Will failing to trade for deadline relief help come back to haunt Dodgers?

Law explains why Dodgers didn't trade top prospects (0:42)

Keith Law gives perspective on what Dodgers president of baseball operations Andrew Friedman might have been thinking when he elected not to trade the team's top prospects for relief help. (0:42)

LOS ANGELES -- If the Los Angeles Dodgers, owners of baseball's best record, don't win this year's World Series, the focus -- fair or not -- will probably shift back to July 31, 2019, the day the team's front office failed to secure the high-end reliever it so desperately needed and coveted.

Andrew Friedman, the Dodgers' president of baseball operations, sounded like a man at peace with that possibility.

"Everybody knows how hard we worked at it," Friedman said, "how much we wanted for it to happen."

The Dodgers pursued the likes of Felipe Vazquez and Brad Hand and Will Smith and Edwin Diaz, but came away with none of them. Instead, they made the type of depth-conscious additions previously relegated to the August waiver period, before Major League Baseball imposed a hard deadline for the 2019 season.

They added Jedd Gyorko, a right-handed-hitting infielder who can provide insurance for David Freese, Chris Taylor and Enrique Hernandez, all of whom, like Gyorko, currently reside on the injured list. And they added Adam Kolarek, a sidearm left-handed reliever who has allowed only five runs over his past 17 innings, but in no way represents the dominant late-inning bullpen arm many expected.

The Dodgers had a very specific need heading into the deadline, which limited their chances of securing it. And the asking price for that need was high, as evidenced by the fact that none of the aforementioned relievers switched teams. Friedman stressed that he was aggressive in his pursuit, maintaining negotiations with multiple clubs leading up to Wednesday's 4 p.m. ET deadline. He also countered what has become a stereotype for young, analytically driven front offices -- that they are too obsessed with winning trades to make them.

"I don't think this is something where we were looking to win a deal from a value standpoint," Friedman said on a conference call. "You kind of expect in July not to do that. We made plenty of offers that were definitely under water from a value standpoint but felt good about making because of the pieces that we have.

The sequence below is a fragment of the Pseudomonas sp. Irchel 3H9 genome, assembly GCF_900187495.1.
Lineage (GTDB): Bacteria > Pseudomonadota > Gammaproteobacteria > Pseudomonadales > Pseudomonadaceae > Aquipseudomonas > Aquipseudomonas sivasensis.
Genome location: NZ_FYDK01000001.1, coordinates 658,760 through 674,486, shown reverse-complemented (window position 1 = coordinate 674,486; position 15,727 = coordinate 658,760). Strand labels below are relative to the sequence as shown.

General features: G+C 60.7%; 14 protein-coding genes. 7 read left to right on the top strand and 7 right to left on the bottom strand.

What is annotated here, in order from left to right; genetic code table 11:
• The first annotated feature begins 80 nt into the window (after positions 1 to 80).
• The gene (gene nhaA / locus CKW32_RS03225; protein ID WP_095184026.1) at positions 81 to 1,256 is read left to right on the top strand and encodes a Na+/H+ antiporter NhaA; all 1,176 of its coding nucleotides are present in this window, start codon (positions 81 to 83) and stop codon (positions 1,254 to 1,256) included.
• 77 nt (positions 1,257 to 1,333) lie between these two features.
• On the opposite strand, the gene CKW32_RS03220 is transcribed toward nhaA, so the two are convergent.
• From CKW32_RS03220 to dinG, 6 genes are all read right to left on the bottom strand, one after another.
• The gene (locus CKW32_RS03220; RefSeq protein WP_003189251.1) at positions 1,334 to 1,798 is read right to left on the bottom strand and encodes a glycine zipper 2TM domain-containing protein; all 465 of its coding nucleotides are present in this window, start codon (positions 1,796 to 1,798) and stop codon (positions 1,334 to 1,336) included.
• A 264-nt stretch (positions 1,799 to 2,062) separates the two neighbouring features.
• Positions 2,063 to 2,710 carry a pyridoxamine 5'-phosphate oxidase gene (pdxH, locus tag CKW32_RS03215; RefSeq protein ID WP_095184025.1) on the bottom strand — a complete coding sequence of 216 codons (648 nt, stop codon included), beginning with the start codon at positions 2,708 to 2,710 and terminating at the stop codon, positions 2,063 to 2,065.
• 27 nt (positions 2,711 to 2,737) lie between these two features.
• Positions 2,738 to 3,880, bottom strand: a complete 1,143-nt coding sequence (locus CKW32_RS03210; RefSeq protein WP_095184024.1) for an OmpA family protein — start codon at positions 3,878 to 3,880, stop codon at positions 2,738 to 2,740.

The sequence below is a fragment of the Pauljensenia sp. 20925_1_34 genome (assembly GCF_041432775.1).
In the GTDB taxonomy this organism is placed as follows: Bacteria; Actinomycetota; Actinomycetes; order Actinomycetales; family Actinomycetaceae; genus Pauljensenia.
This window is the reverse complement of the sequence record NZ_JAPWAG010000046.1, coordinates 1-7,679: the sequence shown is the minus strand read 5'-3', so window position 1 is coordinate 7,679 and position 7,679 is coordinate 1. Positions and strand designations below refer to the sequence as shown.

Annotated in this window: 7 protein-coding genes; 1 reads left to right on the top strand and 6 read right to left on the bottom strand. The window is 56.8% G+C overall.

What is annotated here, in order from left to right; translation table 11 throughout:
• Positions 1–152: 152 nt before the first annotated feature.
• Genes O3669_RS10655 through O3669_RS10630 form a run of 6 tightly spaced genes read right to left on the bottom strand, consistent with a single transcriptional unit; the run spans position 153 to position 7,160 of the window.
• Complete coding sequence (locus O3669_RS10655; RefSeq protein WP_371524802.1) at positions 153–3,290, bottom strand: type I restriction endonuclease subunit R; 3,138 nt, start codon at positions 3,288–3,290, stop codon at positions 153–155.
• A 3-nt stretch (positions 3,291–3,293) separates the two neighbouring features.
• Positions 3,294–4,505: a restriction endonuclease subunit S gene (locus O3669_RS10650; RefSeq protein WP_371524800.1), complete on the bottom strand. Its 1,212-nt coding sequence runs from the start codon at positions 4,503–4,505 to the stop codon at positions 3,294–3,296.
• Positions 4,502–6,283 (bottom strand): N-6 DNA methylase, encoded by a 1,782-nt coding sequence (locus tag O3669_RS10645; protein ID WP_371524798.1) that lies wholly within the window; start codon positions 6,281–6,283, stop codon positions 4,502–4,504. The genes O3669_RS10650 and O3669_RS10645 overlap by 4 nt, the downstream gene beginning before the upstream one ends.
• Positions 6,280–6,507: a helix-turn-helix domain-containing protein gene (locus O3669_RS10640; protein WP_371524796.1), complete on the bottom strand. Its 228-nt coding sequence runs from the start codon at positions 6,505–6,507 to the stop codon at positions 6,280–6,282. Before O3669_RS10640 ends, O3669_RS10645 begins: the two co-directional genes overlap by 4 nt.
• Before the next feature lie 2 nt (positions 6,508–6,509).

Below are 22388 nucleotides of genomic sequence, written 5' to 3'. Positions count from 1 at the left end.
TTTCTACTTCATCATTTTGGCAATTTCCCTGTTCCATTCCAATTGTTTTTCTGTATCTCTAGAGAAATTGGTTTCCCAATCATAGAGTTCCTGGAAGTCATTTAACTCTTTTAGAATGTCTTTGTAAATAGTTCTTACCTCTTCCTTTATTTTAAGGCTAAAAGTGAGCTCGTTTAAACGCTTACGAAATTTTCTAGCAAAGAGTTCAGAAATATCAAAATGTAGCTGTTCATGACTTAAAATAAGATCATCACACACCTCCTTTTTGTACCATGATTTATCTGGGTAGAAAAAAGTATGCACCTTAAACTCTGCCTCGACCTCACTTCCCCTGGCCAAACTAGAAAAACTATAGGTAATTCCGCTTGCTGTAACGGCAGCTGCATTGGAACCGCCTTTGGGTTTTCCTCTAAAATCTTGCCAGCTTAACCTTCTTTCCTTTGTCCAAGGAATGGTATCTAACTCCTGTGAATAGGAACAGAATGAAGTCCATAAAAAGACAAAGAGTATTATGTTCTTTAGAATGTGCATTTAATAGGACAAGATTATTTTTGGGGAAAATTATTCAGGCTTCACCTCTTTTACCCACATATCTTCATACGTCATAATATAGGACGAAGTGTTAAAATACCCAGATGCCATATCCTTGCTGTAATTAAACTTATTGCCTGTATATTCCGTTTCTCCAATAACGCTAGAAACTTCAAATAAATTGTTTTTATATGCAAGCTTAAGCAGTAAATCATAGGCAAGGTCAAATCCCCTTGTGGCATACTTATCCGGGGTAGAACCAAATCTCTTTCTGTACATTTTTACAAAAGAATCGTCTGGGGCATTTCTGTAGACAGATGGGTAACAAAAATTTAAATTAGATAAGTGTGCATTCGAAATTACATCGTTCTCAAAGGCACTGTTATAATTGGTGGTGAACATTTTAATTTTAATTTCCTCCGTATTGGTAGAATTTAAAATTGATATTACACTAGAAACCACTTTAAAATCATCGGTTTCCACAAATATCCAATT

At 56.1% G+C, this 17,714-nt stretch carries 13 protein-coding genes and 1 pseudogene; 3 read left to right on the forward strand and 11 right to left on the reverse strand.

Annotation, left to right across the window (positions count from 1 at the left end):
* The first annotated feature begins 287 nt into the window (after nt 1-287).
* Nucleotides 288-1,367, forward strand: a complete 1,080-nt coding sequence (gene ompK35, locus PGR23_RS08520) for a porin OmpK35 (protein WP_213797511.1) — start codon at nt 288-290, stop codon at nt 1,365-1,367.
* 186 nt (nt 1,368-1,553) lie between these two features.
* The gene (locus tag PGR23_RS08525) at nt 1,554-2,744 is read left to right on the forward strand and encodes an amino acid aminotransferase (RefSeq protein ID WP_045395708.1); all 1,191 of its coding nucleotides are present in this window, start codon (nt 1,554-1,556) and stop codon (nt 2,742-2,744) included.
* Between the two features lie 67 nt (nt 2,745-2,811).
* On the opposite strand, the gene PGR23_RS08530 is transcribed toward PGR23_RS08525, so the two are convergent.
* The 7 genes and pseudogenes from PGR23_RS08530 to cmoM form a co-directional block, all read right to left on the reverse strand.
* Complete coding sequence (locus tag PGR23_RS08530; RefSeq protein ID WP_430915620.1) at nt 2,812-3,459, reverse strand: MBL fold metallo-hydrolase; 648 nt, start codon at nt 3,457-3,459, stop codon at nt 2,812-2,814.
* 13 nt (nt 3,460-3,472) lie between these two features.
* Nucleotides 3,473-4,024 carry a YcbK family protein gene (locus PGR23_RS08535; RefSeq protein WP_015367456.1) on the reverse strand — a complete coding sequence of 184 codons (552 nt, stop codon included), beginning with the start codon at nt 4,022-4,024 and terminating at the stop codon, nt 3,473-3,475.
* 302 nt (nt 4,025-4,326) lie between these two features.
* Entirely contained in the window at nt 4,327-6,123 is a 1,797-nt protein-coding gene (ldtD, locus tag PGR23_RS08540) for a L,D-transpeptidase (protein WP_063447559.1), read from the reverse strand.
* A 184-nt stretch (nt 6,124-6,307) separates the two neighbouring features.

"But things have a funny way of playing out. A year or two from now, that could end up having been a really good thing. We're not sure. But as far as process and the conversations and how aggressive we were, we felt really good about what we could control."

In four prior seasons, Friedman has acquired Manny Machado, Yu Darvish, Rich Hill, Josh Reddick, Alex Wood and Tony Watson for late-season pushes. This year, however, he was unwilling to meet the high demands for the high-end relievers he sought, ultimately keeping top prospects such as Gavin Lux, Dustin May and Keibert Ruiz.

The Dodgers reportedly had conversations with the Detroit Tigers about breakout closer Shane Greene; but Greene instead went to the Atlanta Braves, who were able to acquire three late-inning relievers to bolster a team that ended July with a 6½-game lead in the National League East. The Houston Astros, who defeated the Dodgers in the 2017 World Series, made the biggest move of all, acquiring Zack Greinke for a rotation that already includes Justin Verlander and Gerrit Cole; the deal gave the Astros a clear advantage over the New York Yankees, who, like the Dodgers, did nothing of relative substance at the deadline.

"Our focus in each deadline I've been here has been to be aggressive, and more often than not, that has resulted in an aggressive move," Friedman said. "Today, it did not. But we had various conversations going up 'til 1 o'clock and feel like we've got a team, and depth in place, to win a championship."

The Dodgers, cruising toward their seventh consecutive division title, have won 71 of their first 110 games this season. Their offense leads the National League in OPS, their starting rotation leads the NL in ERA and their defense leads the majors in defensive runs saved. But their bullpen -- 4.06 ERA, 1.21 WHIP, 2.86 strikeout-to-walk ratio -- lags behind. It hasn't necessarily been bad, but it has clearly lacked a dominant late-inning reliever who could bridge the gap to closer Kenley Jansen.

Maybe it'll be Joe Kelly, who holds a 5.20 ERA in the first season of a three-year, $25 million contract.

Maybe it'll be Kolarek, who has held opposing left-handed hitters to a .302 slugging percentage throughout his career.

Maybe it'll be Kenta Maeda, who has pitched in high-leverage situations over the past two postseasons. Or Julio Urias, the young left-hander who has excelled in a multi-inning role. Or May, who will be called up for his major league debut on Friday.

The Dodgers must now make that determination internally.

"We've got two months and a lot of really talented arms -- some in the big leagues, some in the minor leagues -- and we're gonna spend these two months doing everything we can to figure out that right combination," Friedman said. "It certainly won't be from a lack of talent. We're going to throw some high-quality arms at it. We feel good about our collective ability to do that."